It's a good practice to gradually deprecate one's library's API, so that
users get advance warning of coming changes. The built in way to
do so is Python's
import warnings if __name__ == '__main__': warnings.warn('deprecation', DeprecationWarning)
By default, they are not reported!
However, if I run this code, there is no output.
$ python3.5 demo.py $ echo $? 0
The documentation on default warning filters explains:
By default, Python installs several warning filters, which can be overridden by the command-line options passed to
-Wand calls to
BytesWarningis ignored unless the
-boption is given once or twice; in this case this warning is either printed (
-b) or turned into an exception (
ResourceWarningis ignored unless Python was built in debug mode.
Forcing defaults from the command line makes them reported
However, if we force the default warning behavior from the command line, we get the warnings - even though theoretically we only specified how often the warnings should be reported, not which warnings to be reported!
$ python3.5 -W d demo.py demo.py:4: DeprecationWarning: deprecation warnings.warn('warning', DeprecationWarning) $ echo $? 0
Before reading the docs, I suspected the operating system maintainers didn't want to 'spam' the end users of their systems with python library warnings while going about their daily tasks, but apparently this is built into python itself.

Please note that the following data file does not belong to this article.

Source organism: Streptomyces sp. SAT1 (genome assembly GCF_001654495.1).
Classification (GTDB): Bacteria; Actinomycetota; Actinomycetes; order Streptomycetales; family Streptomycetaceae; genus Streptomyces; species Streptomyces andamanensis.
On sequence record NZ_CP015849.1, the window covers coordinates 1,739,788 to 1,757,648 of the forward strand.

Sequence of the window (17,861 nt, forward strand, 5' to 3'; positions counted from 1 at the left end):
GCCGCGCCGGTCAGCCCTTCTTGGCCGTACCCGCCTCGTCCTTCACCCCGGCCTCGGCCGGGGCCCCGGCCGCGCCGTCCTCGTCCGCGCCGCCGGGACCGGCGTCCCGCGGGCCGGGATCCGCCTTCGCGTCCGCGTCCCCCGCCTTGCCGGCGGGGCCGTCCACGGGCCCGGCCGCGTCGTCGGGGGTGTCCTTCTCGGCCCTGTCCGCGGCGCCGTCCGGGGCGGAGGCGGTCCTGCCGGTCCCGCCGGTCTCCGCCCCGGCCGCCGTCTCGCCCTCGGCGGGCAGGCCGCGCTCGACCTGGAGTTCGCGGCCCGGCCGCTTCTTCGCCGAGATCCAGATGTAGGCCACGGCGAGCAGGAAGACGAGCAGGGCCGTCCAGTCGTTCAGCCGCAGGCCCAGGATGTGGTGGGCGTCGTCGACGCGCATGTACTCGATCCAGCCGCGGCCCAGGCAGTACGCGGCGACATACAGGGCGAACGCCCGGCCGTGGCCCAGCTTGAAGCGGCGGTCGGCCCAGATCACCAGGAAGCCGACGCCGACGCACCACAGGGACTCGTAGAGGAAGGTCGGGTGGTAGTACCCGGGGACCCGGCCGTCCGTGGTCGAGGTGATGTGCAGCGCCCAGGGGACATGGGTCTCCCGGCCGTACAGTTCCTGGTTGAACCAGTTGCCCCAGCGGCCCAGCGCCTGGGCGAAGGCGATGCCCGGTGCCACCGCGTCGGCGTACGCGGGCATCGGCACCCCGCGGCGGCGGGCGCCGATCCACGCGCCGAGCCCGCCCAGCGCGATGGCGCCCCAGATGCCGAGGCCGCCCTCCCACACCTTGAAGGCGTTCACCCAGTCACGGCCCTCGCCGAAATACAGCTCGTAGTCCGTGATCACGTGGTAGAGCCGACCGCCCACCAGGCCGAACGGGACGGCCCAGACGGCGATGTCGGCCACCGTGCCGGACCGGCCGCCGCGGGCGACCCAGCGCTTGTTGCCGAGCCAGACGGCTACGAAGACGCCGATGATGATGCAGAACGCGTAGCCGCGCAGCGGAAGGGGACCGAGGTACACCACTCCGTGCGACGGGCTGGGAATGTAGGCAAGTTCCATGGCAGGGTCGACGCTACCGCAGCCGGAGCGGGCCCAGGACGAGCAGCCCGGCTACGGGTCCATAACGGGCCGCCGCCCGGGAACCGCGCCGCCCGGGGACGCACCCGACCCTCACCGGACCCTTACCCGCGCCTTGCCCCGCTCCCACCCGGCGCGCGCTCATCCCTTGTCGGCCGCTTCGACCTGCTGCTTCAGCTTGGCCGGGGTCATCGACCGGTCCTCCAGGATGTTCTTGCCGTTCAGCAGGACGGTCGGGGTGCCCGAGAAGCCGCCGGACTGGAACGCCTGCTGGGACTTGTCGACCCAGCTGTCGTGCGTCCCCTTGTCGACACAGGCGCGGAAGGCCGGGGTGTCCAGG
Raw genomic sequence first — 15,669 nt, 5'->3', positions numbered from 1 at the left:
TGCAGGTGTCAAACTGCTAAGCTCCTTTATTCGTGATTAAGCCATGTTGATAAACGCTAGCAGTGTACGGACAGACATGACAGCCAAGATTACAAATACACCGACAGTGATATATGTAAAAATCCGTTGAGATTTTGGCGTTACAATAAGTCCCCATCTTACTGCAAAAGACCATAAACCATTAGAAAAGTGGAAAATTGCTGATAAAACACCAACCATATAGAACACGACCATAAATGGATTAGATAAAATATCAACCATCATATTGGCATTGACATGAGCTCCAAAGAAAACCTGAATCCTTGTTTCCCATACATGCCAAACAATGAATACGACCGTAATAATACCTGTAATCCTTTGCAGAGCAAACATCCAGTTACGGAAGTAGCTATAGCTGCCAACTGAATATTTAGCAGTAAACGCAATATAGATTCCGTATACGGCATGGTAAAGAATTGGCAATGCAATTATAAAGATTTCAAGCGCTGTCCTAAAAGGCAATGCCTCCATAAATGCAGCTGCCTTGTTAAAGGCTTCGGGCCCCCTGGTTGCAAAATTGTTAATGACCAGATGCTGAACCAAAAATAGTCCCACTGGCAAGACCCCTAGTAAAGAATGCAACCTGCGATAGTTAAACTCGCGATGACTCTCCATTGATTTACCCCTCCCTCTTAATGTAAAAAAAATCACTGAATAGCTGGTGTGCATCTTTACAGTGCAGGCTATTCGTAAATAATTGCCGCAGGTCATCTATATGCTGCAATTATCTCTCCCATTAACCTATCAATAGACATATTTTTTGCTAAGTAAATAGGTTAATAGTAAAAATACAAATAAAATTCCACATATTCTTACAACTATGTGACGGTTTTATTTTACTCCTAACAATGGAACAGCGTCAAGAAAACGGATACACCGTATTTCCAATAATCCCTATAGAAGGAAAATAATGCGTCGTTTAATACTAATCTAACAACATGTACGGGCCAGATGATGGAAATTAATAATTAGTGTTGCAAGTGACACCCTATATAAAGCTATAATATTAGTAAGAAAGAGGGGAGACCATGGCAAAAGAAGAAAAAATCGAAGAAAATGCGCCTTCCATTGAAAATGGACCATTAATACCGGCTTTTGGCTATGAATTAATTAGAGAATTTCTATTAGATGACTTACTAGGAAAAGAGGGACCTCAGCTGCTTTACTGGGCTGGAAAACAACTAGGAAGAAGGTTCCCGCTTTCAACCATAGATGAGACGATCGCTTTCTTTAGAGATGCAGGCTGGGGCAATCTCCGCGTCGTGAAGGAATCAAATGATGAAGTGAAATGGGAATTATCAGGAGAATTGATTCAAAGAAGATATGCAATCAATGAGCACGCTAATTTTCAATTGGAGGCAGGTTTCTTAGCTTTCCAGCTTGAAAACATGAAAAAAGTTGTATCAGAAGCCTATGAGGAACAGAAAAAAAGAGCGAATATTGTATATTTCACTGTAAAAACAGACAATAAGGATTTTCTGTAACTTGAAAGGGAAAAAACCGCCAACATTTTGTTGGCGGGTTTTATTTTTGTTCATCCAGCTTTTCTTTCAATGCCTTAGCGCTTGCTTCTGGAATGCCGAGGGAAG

So how should I deprecate things?
I'm a big fan of executable documentation, but this might be one of those cases where good old fashioned documentation might be more effective, as we can't expect users of our library to run with warnings enabled.
I would still leave in these deprecations for the project's developers as well as for the pedant users of the library.
Checking against deprecations of our dependencies
That's easier, as we own that code. I would run my builds and tests with
-W d at the very
least, but I would like to try to run with
-W error. Except that I don't want to fail the
build if one of my dependencies is using deprecated apis, so probably I would just have a
main.py where I would explicitly set and reset my warning filters. E.g.: updating
the above demo code would give me the following:
import warnings import os if os.environ.get('TEST', '0') == '1': warnings.filterwarnings(module='.*', action='ignore') warnings.filterwarnings(module=__name__, action='error') if __name__ == '__main__': warnings.warn('deprecation', DeprecationWarning)
$ TEST=1 python3.5 demo.py Traceback (most recent call last): File "demo.py", line 8, in <module> warnings.warn('deprecation', DeprecationWarning) DeprecationWarning: deprecation $ echo $? 1
I yet have to test how feasible it is when our library supports multiple versions of a dependent library, e.g.: Django, but my gut feeling is that it should be doable
Beware of the ordering of warning filters
If in the above example we got the order reversed, then our own
be ignored too!
if os.environ.get('TEST', '0') == '1': warnings.filterwarnings(module=__name__, action='error') warnings.filterwarnings(module='.*', action='ignore')